Mexico's highway infrastructure is officially called the National Highway Network and it's divided as follows:
- Federal Network
- Feeder Network
- Rural Network
The federal network is divided in a basic and a secondary network.
The Federal Network is divided in basic and secondary (regional) while the Feeder Network is composed by each of the 31 state-owned highway networks, and the Rural Network consists of the rural and state-owned trails and trail paths.
The main objective of this network is to serve long distance traffic since according to their geometric and structural characteristics, these highways provide an interstate communication link. The basic network is composed by toll paved highways (sometimes including state highways) and toll-free (paved and coated) highways. According to 2006 data It has a length of 7,216 kilometers of toll roads, toll roads are concessions to either private entities, state governments or financial institutions, but the main component of this network are the 15 backbone highways which are called National Backbone Corridors.
National Backbone Corridors Backbone corridors are a set of high specifications1 highways that connect the main generating or receiving nodes of freight and passengers. They are integrated by federal highways (toll and toll-free) and by toll superhighways.
Secondary (or Regional) Network
The secondary (or regional) network is a set of highways that according to their characteristics provide a service within the state level scope with medium lengths, establishing connections with the primary network. It's composed by 17,172 kilometers* that cover different regions of the country.
Also known as secondary highways, their main purpose is to feed the backbone highways. Based on their geometric and structural characteristics, they provide service within the municipal scope with relatively short lengths, establishing connections to the secondary (regional) network, as their name implies, they feed traffic from each of the 31 state level highways to the backbone highways in the Federal Network.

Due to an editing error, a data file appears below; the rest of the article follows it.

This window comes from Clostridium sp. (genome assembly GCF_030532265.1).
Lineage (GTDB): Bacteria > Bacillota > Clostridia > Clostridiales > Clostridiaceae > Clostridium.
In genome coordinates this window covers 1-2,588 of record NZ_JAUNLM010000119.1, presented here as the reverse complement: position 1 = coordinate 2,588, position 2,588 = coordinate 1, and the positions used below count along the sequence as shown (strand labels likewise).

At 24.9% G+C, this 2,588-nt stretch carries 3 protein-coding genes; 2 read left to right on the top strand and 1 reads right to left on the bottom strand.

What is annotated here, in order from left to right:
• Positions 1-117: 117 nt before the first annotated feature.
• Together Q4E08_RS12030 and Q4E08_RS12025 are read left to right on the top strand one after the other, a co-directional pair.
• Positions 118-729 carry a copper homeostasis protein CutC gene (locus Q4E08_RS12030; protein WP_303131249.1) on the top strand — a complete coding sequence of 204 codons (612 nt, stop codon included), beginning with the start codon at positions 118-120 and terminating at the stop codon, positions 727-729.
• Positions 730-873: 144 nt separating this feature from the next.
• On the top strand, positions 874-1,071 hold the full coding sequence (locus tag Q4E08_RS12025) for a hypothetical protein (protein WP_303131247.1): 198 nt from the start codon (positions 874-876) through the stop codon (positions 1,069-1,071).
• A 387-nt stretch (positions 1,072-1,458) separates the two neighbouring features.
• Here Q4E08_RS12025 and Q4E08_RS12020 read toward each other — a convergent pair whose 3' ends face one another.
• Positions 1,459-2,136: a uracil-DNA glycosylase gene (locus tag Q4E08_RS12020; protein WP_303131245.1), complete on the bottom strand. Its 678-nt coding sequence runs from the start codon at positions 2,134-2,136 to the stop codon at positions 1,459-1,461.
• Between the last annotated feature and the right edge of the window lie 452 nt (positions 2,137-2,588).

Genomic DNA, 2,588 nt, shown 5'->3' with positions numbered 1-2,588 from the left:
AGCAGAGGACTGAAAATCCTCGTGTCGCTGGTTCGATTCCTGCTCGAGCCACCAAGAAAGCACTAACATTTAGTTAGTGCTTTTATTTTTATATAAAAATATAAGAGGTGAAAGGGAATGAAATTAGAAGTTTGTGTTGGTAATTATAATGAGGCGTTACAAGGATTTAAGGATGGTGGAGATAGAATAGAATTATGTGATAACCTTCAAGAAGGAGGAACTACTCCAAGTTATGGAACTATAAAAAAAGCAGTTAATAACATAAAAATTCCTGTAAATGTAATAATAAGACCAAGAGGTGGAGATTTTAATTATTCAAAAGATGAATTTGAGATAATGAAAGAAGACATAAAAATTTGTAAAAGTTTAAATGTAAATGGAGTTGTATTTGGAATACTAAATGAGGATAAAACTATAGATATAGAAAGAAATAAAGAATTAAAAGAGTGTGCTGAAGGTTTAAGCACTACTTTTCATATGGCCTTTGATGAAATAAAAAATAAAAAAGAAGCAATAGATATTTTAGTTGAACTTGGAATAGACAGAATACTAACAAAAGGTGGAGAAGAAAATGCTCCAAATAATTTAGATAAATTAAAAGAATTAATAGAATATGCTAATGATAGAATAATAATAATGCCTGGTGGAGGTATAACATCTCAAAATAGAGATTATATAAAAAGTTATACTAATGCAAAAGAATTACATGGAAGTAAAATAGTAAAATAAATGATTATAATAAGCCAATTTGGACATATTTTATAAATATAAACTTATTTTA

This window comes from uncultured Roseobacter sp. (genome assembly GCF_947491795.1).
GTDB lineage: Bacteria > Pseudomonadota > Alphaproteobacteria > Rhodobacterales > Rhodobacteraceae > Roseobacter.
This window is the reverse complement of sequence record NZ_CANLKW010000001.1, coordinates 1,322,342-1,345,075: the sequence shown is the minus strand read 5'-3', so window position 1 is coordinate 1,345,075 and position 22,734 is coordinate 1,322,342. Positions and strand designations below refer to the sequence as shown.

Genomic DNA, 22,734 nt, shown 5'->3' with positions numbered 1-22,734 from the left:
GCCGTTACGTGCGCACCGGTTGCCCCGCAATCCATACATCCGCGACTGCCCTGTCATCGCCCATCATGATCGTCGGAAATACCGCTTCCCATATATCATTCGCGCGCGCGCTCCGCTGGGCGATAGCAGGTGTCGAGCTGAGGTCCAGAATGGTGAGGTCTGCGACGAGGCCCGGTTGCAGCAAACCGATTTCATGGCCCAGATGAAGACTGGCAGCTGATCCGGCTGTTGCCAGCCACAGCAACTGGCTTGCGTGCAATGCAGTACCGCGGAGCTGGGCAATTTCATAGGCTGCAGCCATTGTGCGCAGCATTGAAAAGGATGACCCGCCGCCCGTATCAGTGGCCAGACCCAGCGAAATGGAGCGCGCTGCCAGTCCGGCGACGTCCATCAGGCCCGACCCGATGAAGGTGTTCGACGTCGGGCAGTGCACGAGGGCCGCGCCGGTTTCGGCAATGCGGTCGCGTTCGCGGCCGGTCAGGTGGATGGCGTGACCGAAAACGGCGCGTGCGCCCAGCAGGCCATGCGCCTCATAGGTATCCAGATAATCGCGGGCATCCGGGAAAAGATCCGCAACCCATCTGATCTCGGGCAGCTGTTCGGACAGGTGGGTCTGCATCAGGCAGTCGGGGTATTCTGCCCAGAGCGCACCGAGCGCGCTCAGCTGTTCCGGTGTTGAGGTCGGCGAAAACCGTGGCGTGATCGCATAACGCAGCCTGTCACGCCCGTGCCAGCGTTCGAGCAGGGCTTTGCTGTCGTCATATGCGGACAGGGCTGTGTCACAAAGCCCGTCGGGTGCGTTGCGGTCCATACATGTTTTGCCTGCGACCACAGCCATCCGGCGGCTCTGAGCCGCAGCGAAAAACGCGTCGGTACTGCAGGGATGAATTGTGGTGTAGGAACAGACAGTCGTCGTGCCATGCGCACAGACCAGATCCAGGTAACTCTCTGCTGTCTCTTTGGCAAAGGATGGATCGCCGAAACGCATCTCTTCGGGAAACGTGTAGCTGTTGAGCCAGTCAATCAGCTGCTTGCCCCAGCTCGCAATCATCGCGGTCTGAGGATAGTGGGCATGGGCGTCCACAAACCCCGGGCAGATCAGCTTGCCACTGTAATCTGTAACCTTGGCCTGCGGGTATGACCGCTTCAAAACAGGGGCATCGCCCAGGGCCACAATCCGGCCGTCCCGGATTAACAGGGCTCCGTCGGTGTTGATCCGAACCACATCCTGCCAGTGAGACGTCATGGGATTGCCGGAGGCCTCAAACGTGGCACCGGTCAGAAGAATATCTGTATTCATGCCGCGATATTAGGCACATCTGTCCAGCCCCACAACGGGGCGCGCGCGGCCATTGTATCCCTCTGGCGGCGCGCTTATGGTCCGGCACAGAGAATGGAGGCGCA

The Rural Network is composed by low specifications highways or trails that communicate remote communities.
More about the classification
The unofficial classification of highways that make up the national highway network is made according to their importance in relation to the contribution they made to the economic and social activities of the nodes they link together. The classification identifies mainly three types of routes: backbone, feeder and local. The backbones link together centers of population of over 50,000 inhabitants, whose activities generate or attract long itinerary trips; feeder networks link medium or small populations with backbone nodes, targeting medium to short itinerary trips; and local, for very short itinerary trips. The speeds recorded in Mexico and other countries, are taken as a basis for allocating average speeds in the case of cars, buses and trucks, according to the type of highway. The following table lists the average speed by type of vehicle and highway:
The service level is a qualitative measure describing operational conditions within the vehicular flow and its perception by drivers and / or passengers. To know the capacity and service levels that prevail at each segment of a highway, the conditions established by the physical characteristics of the road and the conditions that depend on the nature of the vehicle flow in terms of magnitude and type of vehicles, are considered, In practice, six levels of service, from A to F, are used to identify the operating conditions of a road, Service Level "A" is the best and Service Level "F" is the most inconvenient, being service level "E" the one which marks the capacity of the road. In terms of road infrastructure, most of the federal network has a good level of service but it decreases in some entrances to cities.
The following table shows the levels of service of the Federal Highway Network according to data from 2009.
The five states with the highest and lowest highway density (according to 2012 data):
|State||Highway length density (P / c 100 km2)a||State||Highway length density (P / c 100 km2)a|
|Higher Density||Lower density|
|1. Tlaxcala||68.4||I. Chihuahua||5.4|
|2. México||63.2||II. Coahuila de Zaragoza||5.6|
|3. Morelos||57.7||III. Baja California Sur||7.7|
|4. Hidalgo||56.0||IV. Campeche||9.7|
|5. Aguascalientes||44.5||V. Distrito Federal||9.8|
Sources: Statistical Data Highway Jurisdiction and Category (Spanish) (English) Highway Jurisdiction and Category Data Dictionary (Spanish) (English) Source: SCT 1. By high specifications highways it's understood a highway with a minimum criterion of speed design of 90 km/h, soft curves and slopes, 2.5 meter shoulder, 3.5 meter lanes and adequate signaling.
- According to 2006 Data